Training people to inhibit movements can reduce risk-taking

June 14, 2012

New research from psychologists at the Universities of Exeter and Cardiff shows that people can train their brains to become less impulsive, resulting in less risk-taking during gambling. The research could pave the way for new treatments for people with addictions to gambling, drugs or alcohol as well as impulse-control disorders, such as ADHD.

Published today (14 June 2012), in the journal , the study assessed whether asking people to stop making simple movements while in a simulated gambling situation affected how risky or cautious they were when betting.

In a first experiment, participants were asked to repeatedly place a bet in a gambling task. The participants were all students, in . They were presented with safe options (low gain, high probability) and more risky options (high gain, low probability), and were asked to indicate their choice by pressing a key on a . The researchers examined the preference for the safer options. Sometimes, the gambling task was combined with an 'inhibition task', similar to those used to study impulse control in the laboratory. Participants had to withhold their choice response when a 'stop' signal was presented, forcing them to stop themselves from pressing a key on the keyboard.

When participants occasionally had to stop their choice response, they slowed down, and importantly, became more cautious in the amount of money they bet each time. This suggests that becoming more cautious about simple movements reduces the tendency to make risky monetary decisions.

In the second and third experiments, the researchers examined whether training people to stop hand responses to arbitrary presented on a would also have longer-term effects on gambling. They found that a short period of inhibition training reduced gambling by ten to fifteen per cent, a small but statistically significant reduction, and that this effect lasted at least two hours.

Lead researcher, Dr Frederick Verbruggen of the University of Exeter said: "Our research shows that by training themselves to stop simple hand movements, people can also learn to control their decision-making processes to avoid placing risky bets.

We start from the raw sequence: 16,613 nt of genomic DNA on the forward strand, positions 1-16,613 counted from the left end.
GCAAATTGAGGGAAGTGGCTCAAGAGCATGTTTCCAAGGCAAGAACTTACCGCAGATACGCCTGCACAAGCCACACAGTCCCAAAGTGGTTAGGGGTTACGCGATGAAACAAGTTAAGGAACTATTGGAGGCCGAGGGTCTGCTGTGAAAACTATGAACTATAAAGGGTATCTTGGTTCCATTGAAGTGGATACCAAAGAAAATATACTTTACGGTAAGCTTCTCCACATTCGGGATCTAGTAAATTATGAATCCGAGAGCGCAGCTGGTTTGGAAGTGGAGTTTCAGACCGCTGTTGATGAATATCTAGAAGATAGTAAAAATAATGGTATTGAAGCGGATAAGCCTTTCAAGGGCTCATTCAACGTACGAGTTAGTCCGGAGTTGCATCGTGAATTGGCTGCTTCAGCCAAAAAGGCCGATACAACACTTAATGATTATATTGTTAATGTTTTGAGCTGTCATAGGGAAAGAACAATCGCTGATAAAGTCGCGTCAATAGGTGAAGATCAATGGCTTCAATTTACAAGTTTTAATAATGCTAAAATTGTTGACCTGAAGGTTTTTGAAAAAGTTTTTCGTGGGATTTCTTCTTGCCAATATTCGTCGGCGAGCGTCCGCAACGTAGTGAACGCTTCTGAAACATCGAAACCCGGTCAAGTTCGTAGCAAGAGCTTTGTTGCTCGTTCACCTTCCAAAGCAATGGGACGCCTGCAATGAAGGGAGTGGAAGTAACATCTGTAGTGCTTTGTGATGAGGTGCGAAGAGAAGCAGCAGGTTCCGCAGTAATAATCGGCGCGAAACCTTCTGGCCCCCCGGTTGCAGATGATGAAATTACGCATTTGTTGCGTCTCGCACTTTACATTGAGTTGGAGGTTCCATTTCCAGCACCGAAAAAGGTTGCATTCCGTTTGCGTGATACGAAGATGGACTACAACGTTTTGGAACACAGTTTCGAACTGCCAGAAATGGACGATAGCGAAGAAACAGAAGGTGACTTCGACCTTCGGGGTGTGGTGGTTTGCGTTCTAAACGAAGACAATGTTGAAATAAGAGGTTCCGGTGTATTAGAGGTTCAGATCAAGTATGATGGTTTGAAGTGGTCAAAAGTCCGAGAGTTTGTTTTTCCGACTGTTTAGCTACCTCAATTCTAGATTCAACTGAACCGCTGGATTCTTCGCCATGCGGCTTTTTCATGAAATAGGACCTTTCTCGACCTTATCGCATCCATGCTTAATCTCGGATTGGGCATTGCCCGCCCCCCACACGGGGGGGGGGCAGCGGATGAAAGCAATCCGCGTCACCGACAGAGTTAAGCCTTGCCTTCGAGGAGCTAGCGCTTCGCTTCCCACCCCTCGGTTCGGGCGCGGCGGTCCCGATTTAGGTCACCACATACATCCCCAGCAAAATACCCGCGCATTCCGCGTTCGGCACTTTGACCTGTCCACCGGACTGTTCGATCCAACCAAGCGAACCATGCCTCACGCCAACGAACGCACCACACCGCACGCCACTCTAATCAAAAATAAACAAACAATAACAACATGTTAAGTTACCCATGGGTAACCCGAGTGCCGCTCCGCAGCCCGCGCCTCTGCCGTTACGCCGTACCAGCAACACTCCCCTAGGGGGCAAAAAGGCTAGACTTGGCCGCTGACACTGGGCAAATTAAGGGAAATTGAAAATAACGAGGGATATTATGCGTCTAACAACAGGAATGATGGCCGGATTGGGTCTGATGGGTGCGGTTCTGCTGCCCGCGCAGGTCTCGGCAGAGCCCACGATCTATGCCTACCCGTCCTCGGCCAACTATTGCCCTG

"This work could have important practical implications for the treatment of behavioural , such as pathological gambling, which have previously been associated with impaired impulse control, and more specifically, deficits in stopping actions. We are now exploring the relevance of our findings to other addictions, such as smoking or overeating, which we did not look at in this study. Addictions are very complex and individual, and our approach would only target one aspect of the problem. However, we are very excited about the potential of helping a proportion of people whose lives are affected by gambling and other addictions."

Dr Chris Chambers of Cardiff University's School of Psychology added: "These results suggest that our impulses are controlled by highly connected systems, reaching from the most basic motor actions to more complicated risky decisions. Our study shows that inhibition training reduces risk-taking during gambling in healthy volunteers but it does not show that training reduces gambling addiction. More studies are now needed to discover whether training people to boost a low-level 'inhibitory muscle' could help treat addictions, but these initial findings are promising."

For ethical reasons the gambling experiments only simulated some aspects of real-life gambling. Although participants did play for real money, the amounts were small (the maximum win was £4.20) and participants could not become indebted.

Explore further: Is the description-experience gap in risky choice limited to rare events?

More information: A lay summary of this research study can be found here: neurochambers.blogspot.co.uk/2 … sist-temptation.html

What this study shows

This study shows that response inhibition training can reduce risk-taking during gambling in healthy volunteers.
This study shows that the effect of the response inhibition training lasted at least two hours.
This study shows that controlling motor responses can influence high-level decision-making, in this case monetary choice.

What this study does NOT show

This study does not show that response inhibition training reduces gambling addiction. The participants were all healthy adults free from psychiatric illness.
This study does not show that response inhibition training eliminates risk-taking. The effect of training was statistically significant but only led to a 10-15% reduction in gambling.
This study focused only on gambling and did not look at other impulsive behaviours such as overeating or smoking.
For ethical reasons the gambling experiments only simulated some aspects of real-life gambling. Although participants did play for real money, the amounts were small (the maximum win was £4.20) and participants could not become indebted.

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tadchem
not rated yet Jun 14, 2012
Aspies have no trouble controlling their movements. This makes them very hard to read at a poker table. Unfortunately they don't read others well at all, and they almost never bluff. They tend to play strictly by the odds. They usually can win a little in the long term with this strategy, but they don't take the big risks involved in bidding up a pot to clean out an opponent.

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